Without spoiling too much of the imminent surprise, Hyundai invited us to witness a “close to production” version of their brand-new mid-size 7 seater, the Alcazar.
Based on the best-selling Creta’s platform, the Alcazar gets a whole new identity of its own but the similarities are more than obvious when you come face to face with it. Although the front looks similar, the grille is larger with more intricate chromework.
The rear overhang adds a large quarter glass for the third row and around the back, new LED tail lights and the letters A-L-C-A-Z-A-R boldly finish off design changes. It’s admittedly more plush, more comfortable and a lot more painstakingly “crafted” as a 67-slide presentation shed light on Hyundai’s state-of-the-art Chennai manufacturing plant that rolls out a new car every 31 seconds! That’s faster than I can tie my shoelaces, so we have to take this car seriously. It’s a masterstroke of packaging really that with a wheelbase of 2760mm (150mm longer than Creta), they have managed to make the Alcazar look proportionate, yet include a third row of seats complete with their own cooling system and USB-A charging ports on each side. The quick tip and tumble second row is delightfully easy to use if you have to access the third row, something that should increase its usage in the real world. While the last row is indeed tight, especially with the second row reclined and pushed back, it’s meant to be a quick fix to ferry the entire family together on short hauls within the city. The second row is available either with either a bench or captain seats, making the Alcazar a 6 or 7-seat option.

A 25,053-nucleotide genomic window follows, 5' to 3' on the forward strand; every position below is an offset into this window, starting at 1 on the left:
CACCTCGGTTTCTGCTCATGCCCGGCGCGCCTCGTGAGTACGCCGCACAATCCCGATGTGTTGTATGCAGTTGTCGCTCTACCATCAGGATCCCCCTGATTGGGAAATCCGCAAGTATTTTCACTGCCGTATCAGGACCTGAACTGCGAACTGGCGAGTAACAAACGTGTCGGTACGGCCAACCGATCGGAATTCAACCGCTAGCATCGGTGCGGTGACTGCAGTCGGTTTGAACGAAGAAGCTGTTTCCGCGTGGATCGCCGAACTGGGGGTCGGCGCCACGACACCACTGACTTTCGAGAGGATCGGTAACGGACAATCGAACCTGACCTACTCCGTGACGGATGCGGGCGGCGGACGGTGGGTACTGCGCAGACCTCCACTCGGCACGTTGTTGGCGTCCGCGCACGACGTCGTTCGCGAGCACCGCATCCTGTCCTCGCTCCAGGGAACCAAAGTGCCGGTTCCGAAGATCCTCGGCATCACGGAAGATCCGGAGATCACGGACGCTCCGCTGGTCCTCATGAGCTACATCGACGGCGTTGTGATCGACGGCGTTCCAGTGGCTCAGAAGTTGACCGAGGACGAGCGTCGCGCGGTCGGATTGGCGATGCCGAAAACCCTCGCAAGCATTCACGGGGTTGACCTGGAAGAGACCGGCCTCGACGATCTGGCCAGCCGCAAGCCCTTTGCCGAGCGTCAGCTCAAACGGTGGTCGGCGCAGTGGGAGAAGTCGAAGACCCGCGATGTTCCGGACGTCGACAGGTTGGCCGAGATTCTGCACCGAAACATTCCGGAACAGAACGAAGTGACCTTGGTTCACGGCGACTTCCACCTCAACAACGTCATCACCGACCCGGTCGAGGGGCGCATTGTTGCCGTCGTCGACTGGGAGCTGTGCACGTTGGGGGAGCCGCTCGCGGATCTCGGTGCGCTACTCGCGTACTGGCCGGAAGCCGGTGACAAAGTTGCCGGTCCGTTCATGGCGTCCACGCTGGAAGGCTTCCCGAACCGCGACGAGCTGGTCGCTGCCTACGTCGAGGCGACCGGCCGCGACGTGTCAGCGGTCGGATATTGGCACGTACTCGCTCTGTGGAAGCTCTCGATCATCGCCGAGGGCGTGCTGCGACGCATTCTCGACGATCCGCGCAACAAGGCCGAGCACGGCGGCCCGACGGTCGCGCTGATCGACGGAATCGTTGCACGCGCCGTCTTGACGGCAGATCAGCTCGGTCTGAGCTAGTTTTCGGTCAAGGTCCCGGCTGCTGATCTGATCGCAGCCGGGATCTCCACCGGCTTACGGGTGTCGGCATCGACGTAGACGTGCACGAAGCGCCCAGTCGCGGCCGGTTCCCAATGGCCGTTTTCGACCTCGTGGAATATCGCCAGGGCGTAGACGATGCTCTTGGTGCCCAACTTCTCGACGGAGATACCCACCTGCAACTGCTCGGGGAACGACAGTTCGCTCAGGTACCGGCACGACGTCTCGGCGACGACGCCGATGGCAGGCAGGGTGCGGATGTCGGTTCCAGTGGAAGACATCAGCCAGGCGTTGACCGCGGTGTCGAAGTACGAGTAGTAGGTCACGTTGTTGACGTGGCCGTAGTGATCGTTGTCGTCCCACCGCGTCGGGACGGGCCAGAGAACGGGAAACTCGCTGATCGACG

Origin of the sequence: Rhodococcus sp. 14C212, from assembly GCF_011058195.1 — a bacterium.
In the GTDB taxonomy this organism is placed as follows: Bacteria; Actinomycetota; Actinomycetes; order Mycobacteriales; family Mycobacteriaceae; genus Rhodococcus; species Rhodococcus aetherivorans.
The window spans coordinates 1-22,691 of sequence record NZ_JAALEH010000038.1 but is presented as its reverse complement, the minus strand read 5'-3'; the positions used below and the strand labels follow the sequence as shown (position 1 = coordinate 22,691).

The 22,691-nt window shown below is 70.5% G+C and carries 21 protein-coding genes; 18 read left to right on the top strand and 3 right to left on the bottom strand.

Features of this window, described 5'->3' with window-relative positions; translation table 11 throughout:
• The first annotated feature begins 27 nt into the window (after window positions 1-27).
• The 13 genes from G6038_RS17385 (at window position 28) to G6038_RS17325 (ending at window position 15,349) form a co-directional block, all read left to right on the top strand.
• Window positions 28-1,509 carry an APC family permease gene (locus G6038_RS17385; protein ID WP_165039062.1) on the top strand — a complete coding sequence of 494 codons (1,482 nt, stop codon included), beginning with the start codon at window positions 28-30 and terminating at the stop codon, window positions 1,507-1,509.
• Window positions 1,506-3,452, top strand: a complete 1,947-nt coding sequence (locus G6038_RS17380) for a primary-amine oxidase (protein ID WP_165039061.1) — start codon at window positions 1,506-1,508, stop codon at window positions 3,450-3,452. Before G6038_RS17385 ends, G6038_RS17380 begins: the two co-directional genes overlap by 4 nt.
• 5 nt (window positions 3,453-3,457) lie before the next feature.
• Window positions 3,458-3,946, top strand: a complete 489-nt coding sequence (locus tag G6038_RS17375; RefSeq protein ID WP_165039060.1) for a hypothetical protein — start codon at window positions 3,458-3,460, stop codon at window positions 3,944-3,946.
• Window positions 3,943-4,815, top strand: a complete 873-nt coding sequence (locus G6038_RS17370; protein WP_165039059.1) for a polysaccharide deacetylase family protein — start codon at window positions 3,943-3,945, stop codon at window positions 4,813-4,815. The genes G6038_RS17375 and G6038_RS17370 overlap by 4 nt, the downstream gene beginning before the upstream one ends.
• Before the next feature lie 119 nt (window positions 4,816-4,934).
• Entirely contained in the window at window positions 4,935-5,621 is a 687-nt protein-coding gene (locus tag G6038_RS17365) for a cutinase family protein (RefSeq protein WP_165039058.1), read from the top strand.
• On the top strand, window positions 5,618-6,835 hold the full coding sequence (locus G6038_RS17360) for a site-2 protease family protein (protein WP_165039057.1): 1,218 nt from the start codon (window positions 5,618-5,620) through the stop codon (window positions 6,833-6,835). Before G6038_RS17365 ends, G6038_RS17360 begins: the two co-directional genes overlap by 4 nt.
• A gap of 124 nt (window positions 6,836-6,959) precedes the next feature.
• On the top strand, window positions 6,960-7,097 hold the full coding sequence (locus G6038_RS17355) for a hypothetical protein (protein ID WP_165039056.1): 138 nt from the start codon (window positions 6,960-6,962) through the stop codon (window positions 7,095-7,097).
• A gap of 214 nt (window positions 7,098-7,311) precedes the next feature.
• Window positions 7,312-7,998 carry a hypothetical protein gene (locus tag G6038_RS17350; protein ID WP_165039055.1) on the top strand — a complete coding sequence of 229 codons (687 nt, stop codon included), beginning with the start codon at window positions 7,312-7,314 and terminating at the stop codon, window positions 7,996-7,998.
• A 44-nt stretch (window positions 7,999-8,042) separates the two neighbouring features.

While there will be two engine options at launch, I drove the all-new 2.0L, 159hp naturally aspirated petrol motor mated to the 6-speed manual gearbox and what struck me instantly was the linearity of its power delivery and the flat torque curve, making it effortless to drive around the city or highway. It pulls smoothly all the way to 6900rpm without any sign of protest or vibration, the suspension soaking up everything in its path and giving it a regal ride even on the sizeable 18in wheels. 15 minutes is all I got with the car so this impression is based around a B-road around the hills of Rajasthan and within that time, the Alcazar made a strong impression as an outstanding people carrier. For the chauffeur driven, the second row is supremely comfortable even over broken roads and the seats themselves have generous underthigh support and decent cushioning. In the front row, the seats get ventilation and while much of it is like the Creta, there are minor changes that I’m not allowed to comment on just yet. Hyundai claims to have put in a lot of thought and effort behind making the manufacturing process “premium” too and the result of that is a quiet cabin, buttery-smooth steering feel, minimal body roll and a sense of rigidity that is definitely welcome. Since the test mule wasn’t the final production spec, I’d refrain from commenting on the interior quality and feature list for now, but if this first impression is anything to go by, the Alcazar is set to light up the sales charts in the segment come festive season.